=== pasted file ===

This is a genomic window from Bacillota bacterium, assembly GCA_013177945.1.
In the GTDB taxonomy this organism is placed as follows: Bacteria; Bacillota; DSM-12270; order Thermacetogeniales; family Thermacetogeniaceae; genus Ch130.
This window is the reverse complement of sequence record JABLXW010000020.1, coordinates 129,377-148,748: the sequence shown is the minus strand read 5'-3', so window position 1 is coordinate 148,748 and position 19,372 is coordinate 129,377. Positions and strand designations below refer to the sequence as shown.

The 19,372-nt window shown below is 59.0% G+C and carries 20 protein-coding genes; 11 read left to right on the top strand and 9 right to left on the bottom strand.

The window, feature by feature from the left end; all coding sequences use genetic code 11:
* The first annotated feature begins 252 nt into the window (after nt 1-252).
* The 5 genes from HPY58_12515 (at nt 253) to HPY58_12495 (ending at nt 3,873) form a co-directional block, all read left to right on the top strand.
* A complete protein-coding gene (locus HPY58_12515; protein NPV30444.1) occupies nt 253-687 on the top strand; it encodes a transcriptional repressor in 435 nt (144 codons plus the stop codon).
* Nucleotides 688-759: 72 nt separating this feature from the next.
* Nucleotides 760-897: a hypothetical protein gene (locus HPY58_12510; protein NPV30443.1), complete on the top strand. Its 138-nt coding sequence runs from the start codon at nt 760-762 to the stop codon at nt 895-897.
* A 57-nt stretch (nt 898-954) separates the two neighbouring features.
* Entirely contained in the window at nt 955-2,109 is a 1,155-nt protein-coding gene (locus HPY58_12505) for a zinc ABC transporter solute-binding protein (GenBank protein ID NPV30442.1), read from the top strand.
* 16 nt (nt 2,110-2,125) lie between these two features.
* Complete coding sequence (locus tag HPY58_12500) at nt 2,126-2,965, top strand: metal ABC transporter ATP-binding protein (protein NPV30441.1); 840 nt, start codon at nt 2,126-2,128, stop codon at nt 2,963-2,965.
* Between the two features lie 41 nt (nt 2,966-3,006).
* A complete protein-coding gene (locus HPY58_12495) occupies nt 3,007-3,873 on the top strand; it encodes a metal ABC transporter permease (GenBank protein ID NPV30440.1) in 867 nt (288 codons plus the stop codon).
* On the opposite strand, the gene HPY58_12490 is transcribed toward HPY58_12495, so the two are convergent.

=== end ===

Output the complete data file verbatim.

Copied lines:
This is a genomic window from Bacillota bacterium, assembly GCA_013177945.1.
In the GTDB taxonomy this organism is placed as follows: Bacteria; Bacillota; DSM-12270; order Thermacetogeniales; family Thermacetogeniaceae; genus Ch130.
This window is the reverse complement of sequence record JABLXW010000020.1, coordinates 129,377-148,748: the sequence shown is the minus strand read 5'-3', so window position 1 is coordinate 148,748 and position 19,372 is coordinate 129,377. Positions and strand designations below refer to the sequence as shown.

The 19,372-nt window shown below is 59.0% G+C and carries 20 protein-coding genes; 11 read left to right on the top strand and 9 right to left on the bottom strand.

The window, feature by feature from the left end; all coding sequences use genetic code 11:
* The first annotated feature begins 252 nt into the window (after nt 1-252).
* The 5 genes from HPY58_12515 (at nt 253) to HPY58_12495 (ending at nt 3,873) form a co-directional block, all read left to right on the top strand.
* A complete protein-coding gene (locus HPY58_12515; protein NPV30444.1) occupies nt 253-687 on the top strand; it encodes a transcriptional repressor in 435 nt (144 codons plus the stop codon).
* Nucleotides 688-759: 72 nt separating this feature from the next.
* Nucleotides 760-897: a hypothetical protein gene (locus HPY58_12510; protein NPV30443.1), complete on the top strand. Its 138-nt coding sequence runs from the start codon at nt 760-762 to the stop codon at nt 895-897.
* A 57-nt stretch (nt 898-954) separates the two neighbouring features.
* Entirely contained in the window at nt 955-2,109 is a 1,155-nt protein-coding gene (locus HPY58_12505) for a zinc ABC transporter solute-binding protein (GenBank protein ID NPV30442.1), read from the top strand.
* 16 nt (nt 2,110-2,125) lie between these two features.
* Complete coding sequence (locus tag HPY58_12500) at nt 2,126-2,965, top strand: metal ABC transporter ATP-binding protein (protein NPV30441.1); 840 nt, start codon at nt 2,126-2,128, stop codon at nt 2,963-2,965.
* Between the two features lie 41 nt (nt 2,966-3,006).
* A complete protein-coding gene (locus HPY58_12495) occupies nt 3,007-3,873 on the top strand; it encodes a metal ABC transporter permease (GenBank protein ID NPV30440.1) in 867 nt (288 codons plus the stop codon).
* On the opposite strand, the gene HPY58_12490 is transcribed toward HPY58_12495, so the two are convergent.